BRITAIN’S financial sector is becoming over-regulated and the associated costs are putting firms off locating here, according to the Lord Mayor of the City of London.
Fiona Woolf, who was in Edinburgh in her role as ambassador for the UK’s financial and professional services industries, told Scotland on Sunday that the measures introduced in the wake of the banking crisis were proving expensive to implement.
She said: “Banks are regulated in a much more intrusive way than they were before. We are wondering whether they are a bit over-regulated, because the cost of demonstrating compliance will fall on shareholders and customers.”
Adding to the expense is the fact that countries have all set up their own systems of regulation.
Woolf said that not only is that proving costly for the UK’s global banks, but it also puts foreign firms off opening UK offices because it means taking on another regulator.
“We would like the regulation to be more joined up and to trust each other more,” she said. “A streamlined system would reduce costs for everyone.”
For every job a financial firm creates at a new London base, on average it will take on two staff in other UK cities, such as Edinburgh and Glasgow.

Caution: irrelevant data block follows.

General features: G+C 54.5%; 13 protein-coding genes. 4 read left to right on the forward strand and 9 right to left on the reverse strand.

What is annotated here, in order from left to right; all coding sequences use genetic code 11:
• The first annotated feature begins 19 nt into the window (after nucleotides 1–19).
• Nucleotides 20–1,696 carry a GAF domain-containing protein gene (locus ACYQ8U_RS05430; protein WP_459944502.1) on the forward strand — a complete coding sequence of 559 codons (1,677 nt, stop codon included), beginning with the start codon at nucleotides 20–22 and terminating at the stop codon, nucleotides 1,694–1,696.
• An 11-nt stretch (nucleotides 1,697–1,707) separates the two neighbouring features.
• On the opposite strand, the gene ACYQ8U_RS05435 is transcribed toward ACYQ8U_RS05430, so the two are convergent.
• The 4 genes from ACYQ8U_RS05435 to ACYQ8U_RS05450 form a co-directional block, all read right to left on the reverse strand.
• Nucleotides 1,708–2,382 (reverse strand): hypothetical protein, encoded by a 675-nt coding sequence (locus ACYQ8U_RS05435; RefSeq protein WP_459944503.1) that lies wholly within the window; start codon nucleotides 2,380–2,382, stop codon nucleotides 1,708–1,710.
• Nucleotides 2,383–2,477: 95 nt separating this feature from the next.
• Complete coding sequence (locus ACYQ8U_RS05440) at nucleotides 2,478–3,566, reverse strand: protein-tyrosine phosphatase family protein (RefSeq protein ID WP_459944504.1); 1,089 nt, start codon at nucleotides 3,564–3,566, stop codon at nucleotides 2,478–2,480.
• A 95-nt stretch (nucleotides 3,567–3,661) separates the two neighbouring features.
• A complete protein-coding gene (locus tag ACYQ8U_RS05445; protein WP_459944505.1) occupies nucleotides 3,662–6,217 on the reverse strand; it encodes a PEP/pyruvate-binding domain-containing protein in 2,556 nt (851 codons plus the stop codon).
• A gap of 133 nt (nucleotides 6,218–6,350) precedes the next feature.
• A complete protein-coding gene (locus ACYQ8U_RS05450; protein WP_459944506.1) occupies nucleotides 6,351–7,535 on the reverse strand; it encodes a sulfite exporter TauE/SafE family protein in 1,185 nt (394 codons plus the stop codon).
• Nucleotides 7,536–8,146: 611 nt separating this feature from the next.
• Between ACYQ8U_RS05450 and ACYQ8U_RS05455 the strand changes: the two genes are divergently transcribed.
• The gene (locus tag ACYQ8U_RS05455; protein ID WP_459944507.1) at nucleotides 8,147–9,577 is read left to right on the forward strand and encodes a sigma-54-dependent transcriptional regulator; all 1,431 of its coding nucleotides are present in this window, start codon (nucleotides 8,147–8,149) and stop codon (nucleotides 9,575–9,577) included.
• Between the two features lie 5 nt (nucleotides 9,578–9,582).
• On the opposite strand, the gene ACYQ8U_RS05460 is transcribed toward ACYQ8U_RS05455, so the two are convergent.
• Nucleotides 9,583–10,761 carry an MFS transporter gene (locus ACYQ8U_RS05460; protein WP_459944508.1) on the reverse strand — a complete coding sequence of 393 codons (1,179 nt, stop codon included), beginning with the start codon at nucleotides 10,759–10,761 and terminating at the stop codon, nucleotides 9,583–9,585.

Woolf added that the City is often hit by extra legislation because the UK government tacks on its own clauses to missives from Brussels. The Lord Mayor’s office has been working with the Financial Conduct Authority to try to ensure that any new regulations are no more onerous than they need to be.
The Lord Mayor of the City of London represents not only the Square Mile, but also the financial and professional services industries. Edinburgh-born Woolf, a lawyer specialising in energy and infrastructure who built her career at CMS Cameron McKenna, is the second Scot to wear the chain in as many years, but only the second woman since 1189.
She was speaking after a business breakfast at the Royal Scots Club organised by the Institute of Directors (IoD), which sought to discuss ways of increasing the number of women in executive positions. Woolf is using her year in office to try to promote better management practices that will help Britain’s boardrooms to become more diverse.
She said: “The opportunities for British business have never been more delicious or more vast. But if we all come from the same background, where are the new ideas going to come from?”
Woolf said the problem is not unwillingness on the part of business leaders to appoint women and minorities, but unconscious bias and lack of proper talent nurturing at middle management level.
The IoD in Scotland has also been focusing on boardroom diversity in recent years. Its biannual Women onto Boards events, held in March and October, provide senior women with boardroom experience.
David Watt, executive director of the IoD in Scotland, also believes that development, rather than quotas, is the way forward.
“Not only would quotas encourage tokenism, but they would fail to tackle the shortage of women coming through the executive pipeline,” he said. “Developing these professionals and opening up the board recruitment process would be more effective in the long term.”